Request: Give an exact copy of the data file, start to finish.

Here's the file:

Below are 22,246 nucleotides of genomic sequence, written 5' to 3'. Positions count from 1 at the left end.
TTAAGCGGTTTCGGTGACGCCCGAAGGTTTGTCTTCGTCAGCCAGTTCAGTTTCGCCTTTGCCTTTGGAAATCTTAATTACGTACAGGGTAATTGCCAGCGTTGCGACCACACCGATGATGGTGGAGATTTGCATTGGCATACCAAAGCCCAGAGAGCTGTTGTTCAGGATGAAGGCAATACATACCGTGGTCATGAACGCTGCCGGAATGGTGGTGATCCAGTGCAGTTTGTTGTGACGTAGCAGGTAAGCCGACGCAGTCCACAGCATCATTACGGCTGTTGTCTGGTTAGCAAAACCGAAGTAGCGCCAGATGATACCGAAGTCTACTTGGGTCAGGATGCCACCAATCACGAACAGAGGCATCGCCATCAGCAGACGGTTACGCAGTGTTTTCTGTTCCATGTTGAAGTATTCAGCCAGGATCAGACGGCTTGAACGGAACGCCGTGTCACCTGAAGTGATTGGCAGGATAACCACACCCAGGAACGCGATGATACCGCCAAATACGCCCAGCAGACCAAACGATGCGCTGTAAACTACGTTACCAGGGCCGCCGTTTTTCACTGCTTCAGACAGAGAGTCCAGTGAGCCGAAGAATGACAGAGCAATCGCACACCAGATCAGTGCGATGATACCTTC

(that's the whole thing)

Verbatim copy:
Below are 22,246 nucleotides of genomic sequence, written 5' to 3'. Positions count from 1 at the left end.
TTAAGCGGTTTCGGTGACGCCCGAAGGTTTGTCTTCGTCAGCCAGTTCAGTTTCGCCTTTGCCTTTGGAAATCTTAATTACGTACAGGGTAATTGCCAGCGTTGCGACCACACCGATGATGGTGGAGATTTGCATTGGCATACCAAAGCCCAGAGAGCTGTTGTTCAGGATGAAGGCAATACATACCGTGGTCATGAACGCTGCCGGAATGGTGGTGATCCAGTGCAGTTTGTTGTGACGTAGCAGGTAAGCCGACGCAGTCCACAGCATCATTACGGCTGTTGTCTGGTTAGCAAAACCGAAGTAGCGCCAGATGATACCGAAGTCTACTTGGGTCAGGATGCCACCAATCACGAACAGAGGCATCGCCATCAGCAGACGGTTACGCAGTGTTTTCTGTTCCATGTTGAAGTATTCAGCCAGGATCAGACGGCTTGAACGGAACGCCGTGTCACCTGAAGTGATTGGCAGGATAACCACACCCAGGAACGCGATGATACCGCCAAATACGCCCAGCAGACCAAACGATGCGCTGTAAACTACGTTACCAGGGCCGCCGTTTTTCACTGCTTCAGACAGAGAGTCCAGTGAGCCGAAGAATGACAGAGCAATCGCACACCAGATCAGTGCGATGATACCTTC